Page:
The fight against Ebola is one with global context — no nation or population is exempt from the disease or the responsibility to stop its spread. That’s why the U.S. Agency for International Development, instead of proposing its own set of solutions, has issued a grand challenge, crowdsourcing the innovation of people around the world to improve the tools, equipment, diagnostics and other measures to halt the contagion.
USAID’s Fighting Ebola: A Grand Challenge for Development, in partnership with the White House Office of Science and Technology Policy, is a two-pronged approach to answer the question: How might we better equip and empower the health care community to fight Ebola? While the main awards-based challenge is open to small companies, nonprofits and other entities with expertise in relevant areas, USAID realized it was critical to give everyone a voice to combat this epidemic. So, it’s also using OpenIDEO, a digital crowdsourcing platform on which anyone from around the world can pose thoughts on how to improve care and stop Ebola’s spread.
“Anyone can go post an idea on this big open platform, and they can then seek feedback from a wide variety of creative thinkers and experts,” Wendy Taylor, director of the Center for Accelerating Innovation and Impact at USAID, told FedScoop. “It’s really an incredibly powerful way to bring many people into the conversation and seek a wide variety of solutions.”
Innovation around the Ebola epidemic is a broad battle. Therefore, USAID has narrowed its efforts to providing solutions to improve infection treatment. Specifically, the agency is looking to improve the personal protective equipment of caregivers, the promotion of awareness of the disease and how to care for it, and data collection and analysis efforts to trace the spread.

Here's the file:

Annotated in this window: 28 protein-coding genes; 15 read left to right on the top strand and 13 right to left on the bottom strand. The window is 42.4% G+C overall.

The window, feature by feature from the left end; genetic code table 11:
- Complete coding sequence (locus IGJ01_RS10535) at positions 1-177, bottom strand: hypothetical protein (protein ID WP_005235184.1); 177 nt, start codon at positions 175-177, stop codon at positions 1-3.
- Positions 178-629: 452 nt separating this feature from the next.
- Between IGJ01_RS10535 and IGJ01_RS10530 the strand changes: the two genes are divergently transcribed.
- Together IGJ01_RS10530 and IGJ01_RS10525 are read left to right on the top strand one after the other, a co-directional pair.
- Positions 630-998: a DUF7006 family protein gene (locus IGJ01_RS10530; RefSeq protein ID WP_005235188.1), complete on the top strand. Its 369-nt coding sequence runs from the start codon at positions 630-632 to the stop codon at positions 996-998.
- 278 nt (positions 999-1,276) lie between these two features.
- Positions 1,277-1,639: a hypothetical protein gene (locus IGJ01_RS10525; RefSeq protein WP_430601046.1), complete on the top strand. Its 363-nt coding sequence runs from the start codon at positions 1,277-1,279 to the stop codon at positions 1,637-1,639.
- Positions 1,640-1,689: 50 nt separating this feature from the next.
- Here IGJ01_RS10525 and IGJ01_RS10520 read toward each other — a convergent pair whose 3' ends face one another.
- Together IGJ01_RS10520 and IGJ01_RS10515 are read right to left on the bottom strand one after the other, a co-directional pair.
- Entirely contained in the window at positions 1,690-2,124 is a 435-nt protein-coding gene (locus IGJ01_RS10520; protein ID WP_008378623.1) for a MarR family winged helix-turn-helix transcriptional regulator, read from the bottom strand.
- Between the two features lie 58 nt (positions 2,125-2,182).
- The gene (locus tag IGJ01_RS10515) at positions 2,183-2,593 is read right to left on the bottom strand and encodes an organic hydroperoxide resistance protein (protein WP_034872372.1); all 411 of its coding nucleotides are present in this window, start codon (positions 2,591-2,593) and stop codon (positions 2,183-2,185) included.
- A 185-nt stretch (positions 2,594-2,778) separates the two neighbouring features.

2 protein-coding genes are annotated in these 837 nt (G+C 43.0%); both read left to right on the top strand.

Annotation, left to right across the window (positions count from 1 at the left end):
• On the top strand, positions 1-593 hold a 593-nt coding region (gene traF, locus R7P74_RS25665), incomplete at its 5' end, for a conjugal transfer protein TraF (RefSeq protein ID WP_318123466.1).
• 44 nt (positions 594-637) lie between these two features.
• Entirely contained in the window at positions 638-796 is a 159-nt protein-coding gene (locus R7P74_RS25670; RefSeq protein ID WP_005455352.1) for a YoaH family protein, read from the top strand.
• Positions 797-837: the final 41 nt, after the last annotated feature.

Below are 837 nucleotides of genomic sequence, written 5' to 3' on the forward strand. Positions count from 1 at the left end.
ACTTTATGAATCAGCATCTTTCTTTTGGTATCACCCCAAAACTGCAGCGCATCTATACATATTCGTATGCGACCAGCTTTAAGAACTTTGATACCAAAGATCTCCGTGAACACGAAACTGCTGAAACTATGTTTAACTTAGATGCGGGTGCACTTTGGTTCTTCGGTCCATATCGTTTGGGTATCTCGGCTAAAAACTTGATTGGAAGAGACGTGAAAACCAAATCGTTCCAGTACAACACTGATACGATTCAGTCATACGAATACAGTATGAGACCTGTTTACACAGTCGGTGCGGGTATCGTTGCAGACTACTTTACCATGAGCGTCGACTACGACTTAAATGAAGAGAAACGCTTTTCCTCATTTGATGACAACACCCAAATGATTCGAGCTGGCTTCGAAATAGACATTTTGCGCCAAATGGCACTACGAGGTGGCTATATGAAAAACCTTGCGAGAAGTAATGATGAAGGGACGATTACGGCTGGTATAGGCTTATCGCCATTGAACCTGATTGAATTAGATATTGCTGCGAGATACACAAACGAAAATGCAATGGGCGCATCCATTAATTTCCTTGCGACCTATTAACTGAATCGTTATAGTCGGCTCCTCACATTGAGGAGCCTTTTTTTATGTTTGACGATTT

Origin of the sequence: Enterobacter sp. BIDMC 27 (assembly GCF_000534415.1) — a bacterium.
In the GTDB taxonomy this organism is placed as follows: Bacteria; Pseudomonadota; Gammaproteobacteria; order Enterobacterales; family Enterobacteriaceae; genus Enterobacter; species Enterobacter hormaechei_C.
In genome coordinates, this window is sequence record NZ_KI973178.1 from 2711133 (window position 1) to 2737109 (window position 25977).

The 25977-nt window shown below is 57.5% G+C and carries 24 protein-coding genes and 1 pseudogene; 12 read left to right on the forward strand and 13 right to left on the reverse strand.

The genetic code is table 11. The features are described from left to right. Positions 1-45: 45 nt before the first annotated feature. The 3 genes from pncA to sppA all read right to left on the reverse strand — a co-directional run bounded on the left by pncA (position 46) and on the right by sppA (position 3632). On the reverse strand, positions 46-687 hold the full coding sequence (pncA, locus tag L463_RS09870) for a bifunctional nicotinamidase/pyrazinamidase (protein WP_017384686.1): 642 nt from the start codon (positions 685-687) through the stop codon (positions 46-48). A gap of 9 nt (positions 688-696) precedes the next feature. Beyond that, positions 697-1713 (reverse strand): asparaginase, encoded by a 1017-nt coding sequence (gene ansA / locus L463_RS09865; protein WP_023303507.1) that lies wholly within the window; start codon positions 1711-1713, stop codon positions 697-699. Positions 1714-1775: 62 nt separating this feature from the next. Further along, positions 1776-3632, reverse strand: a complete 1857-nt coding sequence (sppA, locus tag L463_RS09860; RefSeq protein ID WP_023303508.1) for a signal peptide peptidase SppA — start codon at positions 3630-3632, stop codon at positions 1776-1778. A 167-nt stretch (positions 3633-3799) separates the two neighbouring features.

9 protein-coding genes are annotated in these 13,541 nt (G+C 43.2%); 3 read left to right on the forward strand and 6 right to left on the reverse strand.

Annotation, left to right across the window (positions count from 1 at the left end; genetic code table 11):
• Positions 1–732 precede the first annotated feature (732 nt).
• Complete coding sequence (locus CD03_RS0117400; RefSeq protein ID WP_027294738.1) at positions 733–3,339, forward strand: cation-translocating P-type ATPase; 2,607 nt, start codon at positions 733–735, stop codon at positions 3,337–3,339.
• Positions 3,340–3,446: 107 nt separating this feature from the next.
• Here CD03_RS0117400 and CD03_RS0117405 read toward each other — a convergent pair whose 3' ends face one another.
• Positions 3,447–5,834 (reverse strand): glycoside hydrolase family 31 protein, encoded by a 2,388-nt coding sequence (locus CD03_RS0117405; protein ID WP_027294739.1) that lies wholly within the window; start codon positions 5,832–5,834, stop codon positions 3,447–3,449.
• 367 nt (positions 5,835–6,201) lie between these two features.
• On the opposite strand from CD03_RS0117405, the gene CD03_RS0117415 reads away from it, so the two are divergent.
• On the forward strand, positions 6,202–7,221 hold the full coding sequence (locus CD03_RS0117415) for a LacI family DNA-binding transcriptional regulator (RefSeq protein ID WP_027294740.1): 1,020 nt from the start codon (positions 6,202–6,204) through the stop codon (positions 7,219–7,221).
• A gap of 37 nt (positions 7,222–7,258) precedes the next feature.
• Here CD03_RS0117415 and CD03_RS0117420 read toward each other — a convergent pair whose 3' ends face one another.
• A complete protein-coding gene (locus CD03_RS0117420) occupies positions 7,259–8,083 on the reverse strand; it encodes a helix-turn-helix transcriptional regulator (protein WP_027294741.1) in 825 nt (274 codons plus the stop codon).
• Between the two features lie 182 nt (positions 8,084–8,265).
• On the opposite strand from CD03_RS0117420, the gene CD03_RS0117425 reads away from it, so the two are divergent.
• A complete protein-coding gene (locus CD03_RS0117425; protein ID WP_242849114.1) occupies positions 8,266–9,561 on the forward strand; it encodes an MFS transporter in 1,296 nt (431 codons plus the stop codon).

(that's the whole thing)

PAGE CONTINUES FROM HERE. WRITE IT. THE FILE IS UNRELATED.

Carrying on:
“The gear that health care workers wear now can get extremely hot, and they can only stay in them for less than an hour,” Taylor said. “Then they have to go through the careful and laborious process of taking those suits off, which is the point where they have some risk of exposure to the virus.” On diagnosing the spread of the virus in the field, she said, “Right now we have diagnostics, but they are lab-based diagnostics, and they take time. Having rapid point-of-care diagnostics could really be a game changer.”
Taylor and her team lead the health-related grand challenges within USAID, bringing in innovations with the hope to get them rapidly scaled in the field. As of publication, there have already been more than 800 contributions to the OpenIDEO platform in posed research and ideas to guide USAID.
“We’re seeing a very rapid, resounding response from the global community,” the director said. “Ideas are literally pouring in from all over the world.”
The awards-based part of the challenge, which is a more formal process of proposal submissions and comes with prizes of up to $1 million, requires that the ideas posed by organizations be rapidly scalable, novel and have a strong likelihood of substantial impact, according to its broad agency announcement.
The crowdsourced element isn’t completely independent of the awards challenge, though.
“We’re looking to take the best ideas coming from any of these places and making sure they’re partnered up with the right players that can actually turn them into solutions that can be tested and deployed very quickly,” Taylor said. That means an idea from Joe Plummer in the Middle of Nowhere, America, can be partnered with an organization that has the expertise and resources to actually develop it.
“We want to make sure we’re allowing for the most creative thinking and approaches to come at this problem in ways that we might not even have imagined and that could lead to some rapid and significant impact in the field,” she said.
Those interested in submitting a proposal for the awards grand challenge can do so until Nov. 7, when the first round of review ends. A second round of review will continue until Dec. 1. Anyone can take part in the OpenIDEO platform, which closes with the grand challenge’s first round of review.